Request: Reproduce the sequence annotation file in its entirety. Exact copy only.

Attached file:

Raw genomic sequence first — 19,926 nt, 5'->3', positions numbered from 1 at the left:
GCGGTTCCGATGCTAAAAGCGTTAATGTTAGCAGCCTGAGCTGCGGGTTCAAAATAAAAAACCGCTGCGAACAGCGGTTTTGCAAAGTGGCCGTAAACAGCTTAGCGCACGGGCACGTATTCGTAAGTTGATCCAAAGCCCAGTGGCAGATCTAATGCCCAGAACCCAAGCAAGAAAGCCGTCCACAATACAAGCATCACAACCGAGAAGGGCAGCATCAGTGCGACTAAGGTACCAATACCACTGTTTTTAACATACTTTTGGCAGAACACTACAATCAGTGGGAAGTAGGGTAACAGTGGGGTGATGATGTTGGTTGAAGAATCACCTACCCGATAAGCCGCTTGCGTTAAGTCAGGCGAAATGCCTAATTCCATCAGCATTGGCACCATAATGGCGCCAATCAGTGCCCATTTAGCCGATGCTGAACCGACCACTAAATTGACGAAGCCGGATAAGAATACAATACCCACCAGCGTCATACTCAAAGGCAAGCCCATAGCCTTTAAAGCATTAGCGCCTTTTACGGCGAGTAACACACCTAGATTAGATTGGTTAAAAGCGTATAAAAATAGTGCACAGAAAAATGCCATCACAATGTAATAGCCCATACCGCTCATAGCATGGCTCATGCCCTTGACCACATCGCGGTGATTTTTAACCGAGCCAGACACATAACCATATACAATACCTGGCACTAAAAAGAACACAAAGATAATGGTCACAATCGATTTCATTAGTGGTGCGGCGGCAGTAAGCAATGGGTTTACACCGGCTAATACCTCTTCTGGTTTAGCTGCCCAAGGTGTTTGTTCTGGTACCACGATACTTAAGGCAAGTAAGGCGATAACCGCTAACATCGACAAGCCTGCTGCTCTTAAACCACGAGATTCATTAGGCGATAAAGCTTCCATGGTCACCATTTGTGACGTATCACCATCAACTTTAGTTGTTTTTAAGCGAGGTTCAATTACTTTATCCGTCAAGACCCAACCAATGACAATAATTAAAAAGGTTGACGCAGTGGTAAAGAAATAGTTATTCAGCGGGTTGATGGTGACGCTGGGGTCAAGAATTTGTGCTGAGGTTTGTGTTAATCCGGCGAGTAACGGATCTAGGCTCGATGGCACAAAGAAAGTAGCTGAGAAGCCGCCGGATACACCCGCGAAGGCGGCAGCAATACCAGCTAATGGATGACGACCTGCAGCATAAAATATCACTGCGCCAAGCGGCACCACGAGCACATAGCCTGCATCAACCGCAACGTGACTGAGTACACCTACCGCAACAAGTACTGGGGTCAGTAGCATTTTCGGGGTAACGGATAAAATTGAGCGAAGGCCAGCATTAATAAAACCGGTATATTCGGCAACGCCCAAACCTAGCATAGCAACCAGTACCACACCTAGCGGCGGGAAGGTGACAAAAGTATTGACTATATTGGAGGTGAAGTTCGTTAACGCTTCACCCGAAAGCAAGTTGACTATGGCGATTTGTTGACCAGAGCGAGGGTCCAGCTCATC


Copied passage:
Raw genomic sequence first — 19,926 nt, 5'->3', positions numbered from 1 at the left:
GCGGTTCCGATGCTAAAAGCGTTAATGTTAGCAGCCTGAGCTGCGGGTTCAAAATAAAAAACCGCTGCGAACAGCGGTTTTGCAAAGTGGCCGTAAACAGCTTAGCGCACGGGCACGTATTCGTAAGTTGATCCAAAGCCCAGTGGCAGATCTAATGCCCAGAACCCAAGCAAGAAAGCCGTCCACAATACAAGCATCACAACCGAGAAGGGCAGCATCAGTGCGACTAAGGTACCAATACCACTGTTTTTAACATACTTTTGGCAGAACACTACAATCAGTGGGAAGTAGGGTAACAGTGGGGTGATGATGTTGGTTGAAGAATCACCTACCCGATAAGCCGCTTGCGTTAAGTCAGGCGAAATGCCTAATTCCATCAGCATTGGCACCATAATGGCGCCAATCAGTGCCCATTTAGCCGATGCTGAACCGACCACTAAATTGACGAAGCCGGATAAGAATACAATACCCACCAGCGTCATACTCAAAGGCAAGCCCATAGCCTTTAAAGCATTAGCGCCTTTTACGGCGAGTAACACACCTAGATTAGATTGGTTAAAAGCGTATAAAAATAGTGCACAGAAAAATGCCATCACAATGTAATAGCCCATACCGCTCATAGCATGGCTCATGCCCTTGACCACATCGCGGTGATTTTTAACCGAGCCAGACACATAACCATATACAATACCTGGCACTAAAAAGAACACAAAGATAATGGTCACAATCGATTTCATTAGTGGTGCGGCGGCAGTAAGCAATGGGTTTACACCGGCTAATACCTCTTCTGGTTTAGCTGCCCAAGGTGTTTGTTCTGGTACCACGATACTTAAGGCAAGTAAGGCGATAACCGCTAACATCGACAAGCCTGCTGCTCTTAAACCACGAGATTCATTAGGCGATAAAGCTTCCATGGTCACCATTTGTGACGTATCACCATCAACTTTAGTTGTTTTTAAGCGAGGTTCAATTACTTTATCCGTCAAGACCCAACCAATGACAATAATTAAAAAGGTTGACGCAGTGGTAAAGAAATAGTTATTCAGCGGGTTGATGGTGACGCTGGGGTCAAGAATTTGTGCTGAGGTTTGTGTTAATCCGGCGAGTAACGGATCTAGGCTCGATGGCACAAAGAAAGTAGCTGAGAAGCCGCCGGATACACCCGCGAAGGCGGCAGCAATACCAGCTAATGGATGACGACCTGCAGCATAAAATATCACTGCGCCAAGCGGCACCACGAGCACATAGCCTGCATCAACCGCAACGTGACTGAGTACACCTACCGCAACAAGTACTGGGGTCAGTAGCATTTTCGGGGTAACGGATAAAATTGAGCGAAGGCCAGCATTAATAAAACCGGTATATTCGGCAACGCCCAAACCTAGCATAGCAACCAGTACCACACCTAGCGGCGGGAAGGTGACAAAAGTATTGACTATATTGGAGGTGAAGTTCGTTAACGCTTCACCCGAAAGCAAGTTGACTATGGCGATTTGTTGACCAGAGCGAGGGTCCAGCTCATC